Secrets of a stowaway bug

When harmful bacteria enter the body, white blood cells known as macrophages engulf them and sequester them in capsules called phagosomes. These capsules then fuse with lysosomes, spheres packed with enzymes that destroy the bacterium.

But some bacteria can survive and continue to cause illness by blocking this process. Scientists have long known that pathogens like Legionella pneumophila, the cause of Legionnaire’s disease, secrete proteins into macrophages, but it has been unclear what those proteins do.

In the June 20 issue of Science, a School of Medicine team led by Craig R. Roy, Ph.D., associate professor of microbial pathogenesis, reported that L. pneumophila proteins known as Anks disrupt the transport of endosomes—vesicles that eventually develop into bacteria-killing lysosomes—along intracellular conduits known as microtubules.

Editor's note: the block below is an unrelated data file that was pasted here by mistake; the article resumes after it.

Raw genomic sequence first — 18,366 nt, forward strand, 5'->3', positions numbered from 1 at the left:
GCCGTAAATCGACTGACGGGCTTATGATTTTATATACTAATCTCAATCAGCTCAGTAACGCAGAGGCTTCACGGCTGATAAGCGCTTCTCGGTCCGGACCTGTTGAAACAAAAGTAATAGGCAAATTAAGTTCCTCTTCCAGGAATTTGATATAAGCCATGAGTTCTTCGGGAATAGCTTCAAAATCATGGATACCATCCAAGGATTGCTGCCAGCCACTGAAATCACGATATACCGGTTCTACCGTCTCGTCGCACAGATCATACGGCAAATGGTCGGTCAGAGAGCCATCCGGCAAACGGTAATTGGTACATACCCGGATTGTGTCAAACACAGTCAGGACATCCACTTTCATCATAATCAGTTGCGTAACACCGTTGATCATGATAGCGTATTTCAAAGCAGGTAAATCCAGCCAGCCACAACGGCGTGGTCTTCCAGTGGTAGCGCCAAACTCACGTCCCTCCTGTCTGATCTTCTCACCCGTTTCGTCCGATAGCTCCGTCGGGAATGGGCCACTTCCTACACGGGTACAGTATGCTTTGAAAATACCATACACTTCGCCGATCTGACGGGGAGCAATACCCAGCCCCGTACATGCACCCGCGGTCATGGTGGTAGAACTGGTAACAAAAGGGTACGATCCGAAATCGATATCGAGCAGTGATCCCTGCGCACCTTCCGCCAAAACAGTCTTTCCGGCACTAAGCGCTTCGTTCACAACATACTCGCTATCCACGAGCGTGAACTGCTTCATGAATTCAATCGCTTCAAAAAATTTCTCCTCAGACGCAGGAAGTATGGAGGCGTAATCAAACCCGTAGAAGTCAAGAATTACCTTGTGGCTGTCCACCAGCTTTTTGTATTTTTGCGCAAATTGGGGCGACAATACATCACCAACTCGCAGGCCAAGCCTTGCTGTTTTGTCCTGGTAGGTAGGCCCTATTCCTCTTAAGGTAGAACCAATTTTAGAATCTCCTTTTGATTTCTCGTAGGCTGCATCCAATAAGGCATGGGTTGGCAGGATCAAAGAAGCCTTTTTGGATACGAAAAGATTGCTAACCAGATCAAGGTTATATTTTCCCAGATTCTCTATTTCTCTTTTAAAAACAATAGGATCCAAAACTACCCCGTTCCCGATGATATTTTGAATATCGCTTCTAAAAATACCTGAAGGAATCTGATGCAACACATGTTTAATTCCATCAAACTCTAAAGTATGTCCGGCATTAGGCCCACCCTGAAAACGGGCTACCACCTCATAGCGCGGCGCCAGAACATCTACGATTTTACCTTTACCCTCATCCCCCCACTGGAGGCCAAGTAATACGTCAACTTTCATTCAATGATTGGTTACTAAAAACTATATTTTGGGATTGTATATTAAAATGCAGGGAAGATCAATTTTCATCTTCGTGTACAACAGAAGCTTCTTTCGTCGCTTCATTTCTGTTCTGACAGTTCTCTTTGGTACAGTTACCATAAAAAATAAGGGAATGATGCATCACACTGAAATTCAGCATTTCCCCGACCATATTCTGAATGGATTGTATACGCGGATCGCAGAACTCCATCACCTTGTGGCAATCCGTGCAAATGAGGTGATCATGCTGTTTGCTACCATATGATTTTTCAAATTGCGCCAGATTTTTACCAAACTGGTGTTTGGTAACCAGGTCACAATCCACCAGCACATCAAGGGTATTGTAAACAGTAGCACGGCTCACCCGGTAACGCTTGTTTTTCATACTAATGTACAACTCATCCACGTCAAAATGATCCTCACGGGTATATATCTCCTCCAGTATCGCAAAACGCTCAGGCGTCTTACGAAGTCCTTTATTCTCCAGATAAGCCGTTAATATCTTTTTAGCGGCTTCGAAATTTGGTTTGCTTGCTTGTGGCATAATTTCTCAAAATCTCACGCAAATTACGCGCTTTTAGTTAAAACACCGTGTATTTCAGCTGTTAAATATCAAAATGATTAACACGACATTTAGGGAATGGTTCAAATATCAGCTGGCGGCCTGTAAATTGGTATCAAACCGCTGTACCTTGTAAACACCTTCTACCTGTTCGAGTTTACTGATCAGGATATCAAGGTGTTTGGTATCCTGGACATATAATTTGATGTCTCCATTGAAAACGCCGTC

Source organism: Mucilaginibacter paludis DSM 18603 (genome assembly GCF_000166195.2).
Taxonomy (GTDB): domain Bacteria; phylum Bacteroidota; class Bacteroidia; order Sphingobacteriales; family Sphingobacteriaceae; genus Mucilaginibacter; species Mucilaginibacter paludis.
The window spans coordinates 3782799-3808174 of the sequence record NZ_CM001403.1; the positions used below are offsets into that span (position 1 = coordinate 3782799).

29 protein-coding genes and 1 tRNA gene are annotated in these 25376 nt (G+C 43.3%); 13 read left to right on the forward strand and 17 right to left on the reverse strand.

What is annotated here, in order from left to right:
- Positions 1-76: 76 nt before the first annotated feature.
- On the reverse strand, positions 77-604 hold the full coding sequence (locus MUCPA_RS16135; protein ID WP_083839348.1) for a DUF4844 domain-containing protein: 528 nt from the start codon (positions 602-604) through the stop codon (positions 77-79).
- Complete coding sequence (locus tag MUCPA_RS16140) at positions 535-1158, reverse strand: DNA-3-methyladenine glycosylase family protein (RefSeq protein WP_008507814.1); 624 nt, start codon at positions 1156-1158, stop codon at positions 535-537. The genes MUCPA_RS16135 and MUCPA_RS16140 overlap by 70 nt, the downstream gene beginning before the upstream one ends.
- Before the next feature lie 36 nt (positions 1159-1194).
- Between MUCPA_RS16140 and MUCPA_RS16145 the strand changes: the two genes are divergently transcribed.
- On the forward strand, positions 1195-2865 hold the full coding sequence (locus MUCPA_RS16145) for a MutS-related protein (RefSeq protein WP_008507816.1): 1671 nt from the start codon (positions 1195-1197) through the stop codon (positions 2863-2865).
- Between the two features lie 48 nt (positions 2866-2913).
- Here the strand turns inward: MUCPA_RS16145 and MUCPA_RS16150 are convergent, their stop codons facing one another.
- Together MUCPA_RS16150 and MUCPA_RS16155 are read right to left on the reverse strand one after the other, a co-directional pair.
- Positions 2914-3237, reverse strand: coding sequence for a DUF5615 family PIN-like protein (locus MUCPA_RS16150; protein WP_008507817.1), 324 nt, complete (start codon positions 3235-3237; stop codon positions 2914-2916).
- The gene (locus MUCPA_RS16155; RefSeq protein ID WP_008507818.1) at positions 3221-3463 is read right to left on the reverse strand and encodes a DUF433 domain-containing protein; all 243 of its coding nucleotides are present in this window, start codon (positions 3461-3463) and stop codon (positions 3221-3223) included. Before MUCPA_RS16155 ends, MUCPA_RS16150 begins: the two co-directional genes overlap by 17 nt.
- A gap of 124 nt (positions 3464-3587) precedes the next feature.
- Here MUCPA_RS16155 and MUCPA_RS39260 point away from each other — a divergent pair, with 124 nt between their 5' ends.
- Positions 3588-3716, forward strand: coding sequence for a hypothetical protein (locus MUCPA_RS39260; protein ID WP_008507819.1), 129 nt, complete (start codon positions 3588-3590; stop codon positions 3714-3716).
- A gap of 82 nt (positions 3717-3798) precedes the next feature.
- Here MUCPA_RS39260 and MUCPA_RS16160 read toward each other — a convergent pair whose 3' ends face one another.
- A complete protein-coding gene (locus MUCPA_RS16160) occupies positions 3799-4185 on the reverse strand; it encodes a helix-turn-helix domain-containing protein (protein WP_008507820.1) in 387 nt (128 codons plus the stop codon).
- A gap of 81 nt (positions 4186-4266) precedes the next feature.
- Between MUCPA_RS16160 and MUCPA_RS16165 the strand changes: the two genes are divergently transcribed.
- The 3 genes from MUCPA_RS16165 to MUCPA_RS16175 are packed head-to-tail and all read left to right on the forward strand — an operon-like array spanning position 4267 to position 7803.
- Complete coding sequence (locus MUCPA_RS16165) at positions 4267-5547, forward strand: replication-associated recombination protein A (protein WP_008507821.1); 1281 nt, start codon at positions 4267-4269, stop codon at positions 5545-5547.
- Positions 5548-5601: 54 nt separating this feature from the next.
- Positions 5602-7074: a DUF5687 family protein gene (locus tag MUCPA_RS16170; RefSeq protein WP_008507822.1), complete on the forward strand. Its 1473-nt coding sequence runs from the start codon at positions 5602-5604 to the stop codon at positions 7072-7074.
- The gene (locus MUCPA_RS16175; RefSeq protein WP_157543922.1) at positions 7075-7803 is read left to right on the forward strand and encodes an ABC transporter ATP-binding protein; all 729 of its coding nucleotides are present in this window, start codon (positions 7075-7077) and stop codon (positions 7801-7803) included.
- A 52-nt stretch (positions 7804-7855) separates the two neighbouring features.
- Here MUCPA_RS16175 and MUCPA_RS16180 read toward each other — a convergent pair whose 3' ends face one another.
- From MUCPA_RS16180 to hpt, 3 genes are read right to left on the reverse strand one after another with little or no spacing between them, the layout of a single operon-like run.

Because L. pneumophila and related bacteria behave somewhat like viruses, in that they inject Ank proteins into cells, Roy says they might be vulnerable to a vaccine that targets Anks, allowing macrophages to do their job.


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